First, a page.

SuperPi Mod 1.5 & WPrime
SuperPI Mod 1.5
Super PI is a single threaded benchmark that calculates pi to a specific number of digits. It uses the Gauss-Legendre algorithm and is a Windows port of a program used by Yasumasa Kanada in 1995 to compute pi to 232 digits.
The Gigabyte X99 SOC came in third position on this chart but realistically the differences in the scores were so small you can’t call a definitive winner. You find that a lot with the unified chip set required to run Intel CPU’s, it’s much more standardized now than in the past. Features are what set motherboards apart and the Gigabyte SOC has plenty of features.
wPrime is a leading multithreaded benchmark for x86 processors that tests your processor performance by calculating square roots with a recursive call of Newton’s method for estimating functions, with f(x)=x2-k, where k is the number we’re sqrting, until Sgn(f(x)/f'(x)) does not equal that of the previous iteration, starting with an estimation of k/2. It then uses an iterative calling of the estimation method a set amount of times to increase the accuracy of the results. It then confirms that n(k)2=k to ensure the calculation was correct. It repeats this for all numbers from 1 to the requested maximum.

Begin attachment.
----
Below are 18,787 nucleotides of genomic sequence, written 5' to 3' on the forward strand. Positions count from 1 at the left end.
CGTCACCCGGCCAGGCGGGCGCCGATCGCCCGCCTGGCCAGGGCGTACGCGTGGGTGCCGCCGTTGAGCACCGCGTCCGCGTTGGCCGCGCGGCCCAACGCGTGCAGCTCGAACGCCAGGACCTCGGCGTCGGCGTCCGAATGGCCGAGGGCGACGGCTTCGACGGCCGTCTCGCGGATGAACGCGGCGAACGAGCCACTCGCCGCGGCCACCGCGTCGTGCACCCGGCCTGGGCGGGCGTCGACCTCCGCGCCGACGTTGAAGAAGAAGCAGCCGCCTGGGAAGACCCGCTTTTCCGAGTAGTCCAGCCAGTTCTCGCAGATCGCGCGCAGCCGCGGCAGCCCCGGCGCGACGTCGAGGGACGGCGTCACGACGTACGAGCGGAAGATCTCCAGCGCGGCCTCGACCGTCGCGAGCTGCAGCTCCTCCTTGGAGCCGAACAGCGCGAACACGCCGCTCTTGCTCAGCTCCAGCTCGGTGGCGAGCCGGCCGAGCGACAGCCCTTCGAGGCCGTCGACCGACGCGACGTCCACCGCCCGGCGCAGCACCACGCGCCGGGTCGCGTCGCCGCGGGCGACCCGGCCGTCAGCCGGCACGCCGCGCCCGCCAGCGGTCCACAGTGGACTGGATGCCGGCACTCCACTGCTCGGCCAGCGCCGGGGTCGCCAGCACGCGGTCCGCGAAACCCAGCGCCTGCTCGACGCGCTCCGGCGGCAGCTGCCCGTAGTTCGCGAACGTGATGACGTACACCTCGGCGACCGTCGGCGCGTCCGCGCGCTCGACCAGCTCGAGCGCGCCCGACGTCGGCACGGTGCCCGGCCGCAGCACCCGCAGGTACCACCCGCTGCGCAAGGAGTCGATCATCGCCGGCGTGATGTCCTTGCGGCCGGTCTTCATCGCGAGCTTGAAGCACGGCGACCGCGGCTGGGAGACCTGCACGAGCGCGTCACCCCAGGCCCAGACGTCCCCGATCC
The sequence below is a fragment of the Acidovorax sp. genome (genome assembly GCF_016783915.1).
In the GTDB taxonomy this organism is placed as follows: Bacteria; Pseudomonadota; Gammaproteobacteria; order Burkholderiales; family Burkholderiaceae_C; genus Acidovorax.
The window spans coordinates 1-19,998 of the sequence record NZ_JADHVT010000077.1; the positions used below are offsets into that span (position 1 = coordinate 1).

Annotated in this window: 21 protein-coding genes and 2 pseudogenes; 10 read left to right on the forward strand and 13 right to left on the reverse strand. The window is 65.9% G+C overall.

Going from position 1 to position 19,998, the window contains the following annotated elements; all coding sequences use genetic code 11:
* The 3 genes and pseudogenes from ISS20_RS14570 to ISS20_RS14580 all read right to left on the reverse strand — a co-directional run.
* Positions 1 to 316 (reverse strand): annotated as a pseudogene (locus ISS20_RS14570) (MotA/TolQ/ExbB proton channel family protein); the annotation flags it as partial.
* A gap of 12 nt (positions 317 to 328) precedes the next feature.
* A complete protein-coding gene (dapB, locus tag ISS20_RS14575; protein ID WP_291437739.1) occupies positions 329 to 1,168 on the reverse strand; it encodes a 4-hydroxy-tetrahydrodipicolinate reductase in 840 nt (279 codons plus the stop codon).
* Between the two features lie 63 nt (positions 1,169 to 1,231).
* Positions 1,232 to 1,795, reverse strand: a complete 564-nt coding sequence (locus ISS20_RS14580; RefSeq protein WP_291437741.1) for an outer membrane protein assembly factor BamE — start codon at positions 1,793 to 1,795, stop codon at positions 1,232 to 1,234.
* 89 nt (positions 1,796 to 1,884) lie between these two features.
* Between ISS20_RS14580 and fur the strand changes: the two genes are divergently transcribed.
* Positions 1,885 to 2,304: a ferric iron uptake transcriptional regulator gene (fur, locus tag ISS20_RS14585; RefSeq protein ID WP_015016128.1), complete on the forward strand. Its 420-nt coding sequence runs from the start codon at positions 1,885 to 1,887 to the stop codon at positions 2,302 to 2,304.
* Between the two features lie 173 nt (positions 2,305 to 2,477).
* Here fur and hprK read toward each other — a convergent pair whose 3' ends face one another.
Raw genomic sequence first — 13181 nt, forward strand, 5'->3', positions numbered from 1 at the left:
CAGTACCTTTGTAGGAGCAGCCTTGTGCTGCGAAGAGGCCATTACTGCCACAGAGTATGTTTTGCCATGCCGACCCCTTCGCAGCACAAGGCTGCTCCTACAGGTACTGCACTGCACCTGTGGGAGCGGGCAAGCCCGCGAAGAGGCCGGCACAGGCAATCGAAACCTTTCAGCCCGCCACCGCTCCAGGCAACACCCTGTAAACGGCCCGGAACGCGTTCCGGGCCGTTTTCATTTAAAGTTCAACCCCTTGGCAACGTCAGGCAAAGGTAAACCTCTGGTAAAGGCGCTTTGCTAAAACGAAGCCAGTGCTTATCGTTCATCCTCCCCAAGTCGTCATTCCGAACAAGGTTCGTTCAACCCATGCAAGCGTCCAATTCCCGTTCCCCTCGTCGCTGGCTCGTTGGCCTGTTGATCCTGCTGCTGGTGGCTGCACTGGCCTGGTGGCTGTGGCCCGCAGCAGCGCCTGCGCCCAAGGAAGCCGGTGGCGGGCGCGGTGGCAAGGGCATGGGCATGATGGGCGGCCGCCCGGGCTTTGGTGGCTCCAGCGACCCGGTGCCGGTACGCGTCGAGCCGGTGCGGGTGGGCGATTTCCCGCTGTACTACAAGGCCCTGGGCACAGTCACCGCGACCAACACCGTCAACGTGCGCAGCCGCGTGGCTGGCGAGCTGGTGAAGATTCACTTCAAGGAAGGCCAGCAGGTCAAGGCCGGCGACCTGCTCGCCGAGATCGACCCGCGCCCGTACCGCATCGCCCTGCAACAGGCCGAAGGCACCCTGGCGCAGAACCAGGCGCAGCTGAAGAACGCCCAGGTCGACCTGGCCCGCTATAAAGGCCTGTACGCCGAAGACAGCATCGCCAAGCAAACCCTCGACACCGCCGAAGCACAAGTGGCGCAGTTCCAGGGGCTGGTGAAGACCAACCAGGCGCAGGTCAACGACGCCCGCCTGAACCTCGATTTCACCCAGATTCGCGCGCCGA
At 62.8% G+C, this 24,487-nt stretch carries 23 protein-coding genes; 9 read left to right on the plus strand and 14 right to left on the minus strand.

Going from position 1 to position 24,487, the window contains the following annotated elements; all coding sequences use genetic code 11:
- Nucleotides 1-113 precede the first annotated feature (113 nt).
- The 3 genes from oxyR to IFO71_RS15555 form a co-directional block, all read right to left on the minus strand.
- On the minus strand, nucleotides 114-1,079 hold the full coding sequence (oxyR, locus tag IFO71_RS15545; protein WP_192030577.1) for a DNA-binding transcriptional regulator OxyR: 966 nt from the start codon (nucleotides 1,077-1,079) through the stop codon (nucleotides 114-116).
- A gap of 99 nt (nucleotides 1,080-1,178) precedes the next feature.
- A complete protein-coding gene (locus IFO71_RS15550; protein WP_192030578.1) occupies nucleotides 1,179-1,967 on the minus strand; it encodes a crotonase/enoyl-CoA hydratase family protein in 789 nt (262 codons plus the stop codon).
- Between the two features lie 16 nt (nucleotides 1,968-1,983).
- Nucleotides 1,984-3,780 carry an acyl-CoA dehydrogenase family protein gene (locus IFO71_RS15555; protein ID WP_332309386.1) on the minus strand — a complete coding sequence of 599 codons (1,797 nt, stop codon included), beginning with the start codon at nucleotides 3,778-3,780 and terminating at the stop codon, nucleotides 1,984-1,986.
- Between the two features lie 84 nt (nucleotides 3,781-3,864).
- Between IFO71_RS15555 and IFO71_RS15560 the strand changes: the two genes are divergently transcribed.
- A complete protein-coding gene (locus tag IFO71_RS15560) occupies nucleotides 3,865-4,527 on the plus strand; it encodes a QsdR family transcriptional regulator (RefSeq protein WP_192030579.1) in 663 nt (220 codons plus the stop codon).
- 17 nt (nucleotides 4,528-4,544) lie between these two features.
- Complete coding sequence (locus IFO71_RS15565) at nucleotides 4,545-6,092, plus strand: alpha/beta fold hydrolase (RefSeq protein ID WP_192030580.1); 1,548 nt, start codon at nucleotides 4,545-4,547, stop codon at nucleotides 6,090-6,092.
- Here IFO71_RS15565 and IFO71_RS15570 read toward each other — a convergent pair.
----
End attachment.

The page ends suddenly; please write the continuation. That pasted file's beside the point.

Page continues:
The Gigabyte X99 SOC came in third spot here and ran 4 seconds behind the Rampage Extreme and 1 second behind the Asus X99 Deluxe, again very little variation in scores and we can expect that with the rigid testing parameters we use. People don’t realize just making run to run unless you clear your cache and clear pre-fetch scores can be skewed. Something as simple as leaving drive indexing turned on can skew a score if it decides to index during a test.